The London Olympic Shooting Venue was a series of three temporary, demountable structures designed by magma architecture. The buildings were made from a white, phthalate-free pvc membrane with brightly coloured circular punctures. The project was executed differently to previous Olympic shooting venues due to the location and sustainable parameters set up by the Olympic Administration.
Concept & Design
The design of the shooting venue was driven by the desire to evoke an experience of flow and precision inherent in the shooting sport through the dynamically curving space. All three ranges are configured in a crisp, white double curved membrane façade studded with vibrantly coloured openings. As well as animating the facade these dots operated as tensioning nodes, ventilation openings and doorways at ground level.
The buildings are split into two partially enclosed ranges for the 25m and 10/50m qualifying pavilions, along with a fully enclosed finals arena.
Each of the membrane covered pavilions was divided from the field of play on the firing line. Each field of play was surrounded by plywood clad walls, left raw internally and painted out white on the exterior.
The pavilions were constructed with modular, standardised, steel-truss frames. However the trusses were joined using bespoke connection pieces to create long column-free spaces, providing visitors good sight lines for the games.
The location and orientation of the ranges was determined by the Olympic Administration during pre-planning, with the orientation set North for the athletes to have the best lighting during play. However, once the media requirements came through changes needed to be made as they would be filming into the sun. Because of this the third structure was rotated and enclosed, then requiring planning permission.
Throughout the design phases, a new government was appointed and they implemented budget constraints, Magma Architecture were able to solve this problem by combining the 10m and 50m ranges without compromising on the integrity of the overall design.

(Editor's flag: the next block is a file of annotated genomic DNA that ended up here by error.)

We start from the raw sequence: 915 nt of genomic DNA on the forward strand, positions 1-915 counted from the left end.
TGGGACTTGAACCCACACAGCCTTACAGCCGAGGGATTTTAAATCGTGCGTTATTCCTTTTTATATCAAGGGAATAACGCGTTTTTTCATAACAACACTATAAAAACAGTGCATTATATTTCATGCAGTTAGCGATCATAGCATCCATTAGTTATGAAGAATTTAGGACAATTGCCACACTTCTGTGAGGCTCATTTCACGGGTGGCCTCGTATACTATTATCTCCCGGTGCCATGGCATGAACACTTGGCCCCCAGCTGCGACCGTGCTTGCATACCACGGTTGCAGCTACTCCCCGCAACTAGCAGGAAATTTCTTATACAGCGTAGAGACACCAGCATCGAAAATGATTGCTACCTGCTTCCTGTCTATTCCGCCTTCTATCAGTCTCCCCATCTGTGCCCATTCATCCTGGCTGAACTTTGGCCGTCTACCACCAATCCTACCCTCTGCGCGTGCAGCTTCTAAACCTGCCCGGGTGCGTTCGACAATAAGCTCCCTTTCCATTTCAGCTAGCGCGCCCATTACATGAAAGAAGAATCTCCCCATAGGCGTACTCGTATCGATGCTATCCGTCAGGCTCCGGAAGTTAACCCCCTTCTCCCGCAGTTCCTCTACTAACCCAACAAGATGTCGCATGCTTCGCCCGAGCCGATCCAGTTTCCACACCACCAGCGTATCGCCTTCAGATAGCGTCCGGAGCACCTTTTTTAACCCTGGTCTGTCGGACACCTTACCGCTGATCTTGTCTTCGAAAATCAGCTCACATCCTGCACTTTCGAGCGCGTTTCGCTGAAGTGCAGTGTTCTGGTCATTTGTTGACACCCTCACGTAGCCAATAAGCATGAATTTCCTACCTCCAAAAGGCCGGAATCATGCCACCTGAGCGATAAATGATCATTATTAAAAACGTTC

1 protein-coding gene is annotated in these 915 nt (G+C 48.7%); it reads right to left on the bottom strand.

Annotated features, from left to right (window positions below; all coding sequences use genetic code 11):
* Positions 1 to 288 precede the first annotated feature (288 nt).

But there was constant scrutiny over budgets and the design was continually questioned to ensure that all decisions were reflective of technical requirements and not purely aesthetic. Magma Architecture's design was airtight in the technical and aesthetic reasoning to guarantee approval.
To gain insight into the design requirements for shooting range architecture, Magma Architecture visited the World Cup finals held in Munich and the Beijing Olympic shooting venue.
The site for the Beijing Olympics was built 3-4 hours out of the city and it is currently not used. Highlighting the potential waste of a building once the games are over. Although the buildings may be used occasionally for training or World Cup finals, more often than not they sit disused. Also taking into account that these large buildings require financing to maintain, Magma Architecture aimed to propose a venue that would alleviate the waste of these left over spaces.
Traditionally Olympic shooting ranges are located hours away from the main venue and Olympic village, which segregates the sport from the normal activity and atmosphere. However the site designated for the London shooting venue was the old Royal Artillery Barracks in Woolwich, which was a disused army training site. This location in central London, just south of the Thames, was only a short distance from the main arenas and easily accessed by public transport. This meant more spectators could be involved than other Olympics, creating a different environment during these games.
An additional feature of this venue was its temporality, once the games were over and the structures disassembled, it created a new left-over space in Central London available for reuse.